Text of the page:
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I needed some legal help from a law firm (in India), and visited them to ask them how much they charge. They said it's their billing department that decides that, and they'd get back in touch by email.

They replied back in a day by email asking what kind of help I need. I mentioned that I'd need to draft an agreement with a prospective client and wished to know approximately how much the law firm would charge for it, specifically mentioning "For now I'd just like to know the approximate charges for the above types of requirements, so that I could compare and decide which legal firm / lawyer would be appropriate, based on my requirements".

In response they've sent me an engagement letter where they typed my mobile number wrongly (they mentioned my name correctly, my email id correctly, but have put somebody else's mobile number), they've mentioned the background and scope of work, their hourly fees (which does not look reasonable to me), a clause for termination of the agreement etc. "The engagement will commence from execution of this Engagement Letter and will remain valid, subject to revision of professional fee annually. Either Party can terminate this engagement letter by providing a thirty days prior written notice. If due to unforeseen circumstances or for certain reasons, if any of the Parties wish to terminate the assignment while it is still in progress, the invoice will be for fees on the basis of time spent, as well as OPE, upto the date of communication of termination of engagement".

The problem:
Firstly, since these people didn't even type my mobile number correctly, I'm uneasy about them drafting a legal agreement for me, where I wanted each and every clause to be thoroughly checked. I'm not confident of them being thorough.
How do I tell them that I do not need their services? Does their sending of an engagement letter mean that I pay them for their time of drafting the letter? I wasn't expecting an engagement letter. I was expecting something like an ordinary email which said something like "this is our approximate hourly fee".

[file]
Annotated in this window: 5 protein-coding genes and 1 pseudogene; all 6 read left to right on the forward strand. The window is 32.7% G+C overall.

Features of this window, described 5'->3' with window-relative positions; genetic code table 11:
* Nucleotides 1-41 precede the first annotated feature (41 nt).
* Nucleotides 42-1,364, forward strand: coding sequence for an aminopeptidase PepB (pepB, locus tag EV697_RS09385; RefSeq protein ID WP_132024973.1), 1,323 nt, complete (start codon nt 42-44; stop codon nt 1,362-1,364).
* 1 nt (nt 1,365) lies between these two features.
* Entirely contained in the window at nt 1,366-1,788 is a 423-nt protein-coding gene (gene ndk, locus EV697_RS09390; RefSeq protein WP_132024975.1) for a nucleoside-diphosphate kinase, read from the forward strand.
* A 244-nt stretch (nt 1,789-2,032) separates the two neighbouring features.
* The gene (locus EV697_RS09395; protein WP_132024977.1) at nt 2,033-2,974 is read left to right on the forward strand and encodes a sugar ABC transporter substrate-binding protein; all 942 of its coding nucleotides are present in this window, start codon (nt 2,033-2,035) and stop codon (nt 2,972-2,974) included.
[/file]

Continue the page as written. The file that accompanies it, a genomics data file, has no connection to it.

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No.

An engagement letter is a written confirmation that you have hired a lawyer which also sets forth the contractual obligations of the parties (i.e. the basis upon which attorneys' fees will be charged in the case).

Instead of serving as an "estimate" or "approximate quote" of the fees to be charged, it is evidence that there is an attorney-client relationship and it sets forth the contractual terms of that relationship.

Unless the engagement letter is for a fixed fee (which is uncommon but not unheard of), it only sets forth a method for determining what legal fees are owed and does not predict in advance what those fees will be.

An engagement letter often does set forth a "retainer" amount that must be paid when the lawyer is hired, but a "retainer" is more akin to a security deposit on a lease than an estimate of what the total charges for the representation will be.

Lawyers are required as a matter of professional ethics to put these things in writing.

Of course, it wouldn't be improper for an engagement letter to include an estimate of the fees that will be charged in a representation as well as the other matters described above. But, that would be rather unusual.

Firstly, since these people didn't even type my mobile number correctly, I'm uneasy about them drafting a legal agreement for me, where I wanted each and every clause to be thoroughly checked. I'm not confident of them being thorough.

This certainly doesn't make a great first impression, although it reflects more on the quality of the office staff than on the legal acumen of the lawyers. I wouldn't blow a simple typo in writing a phone number out of proportion.

How do I tell them that I do not need their services?

Advise them by telephone, or better yet by letter, email or text, that you have decided not to retain their services.

Does their sending of an engagement letter mean that I pay them for their time of drafting the letter?

The firm probably could charge you, but it is customary not to charge for drafting an engagement letter.

I wasn't expecting an engagement letter. I was expecting something like an ordinary email which said something like "this is our approximate hourly fee".

Lawyers, as you might expect from their line of work, need to be more formal as a result of their legal ethics requirements, so this is very normal. The engagement letter constitutes a contract between the parties if the engagement is commenced. An informal communication, followed by a formal one, could lead to confusion over which one applies and could lead to mistakes where someone given an informal communication never received the required formal engagement letter.

their hourly fees (which does not look reasonable to me)

Lawyers are expensive, and good lawyers are worth it. The supply and demand issues are particularly intense in India because there are fewer lawyers there capita than in many other countries.

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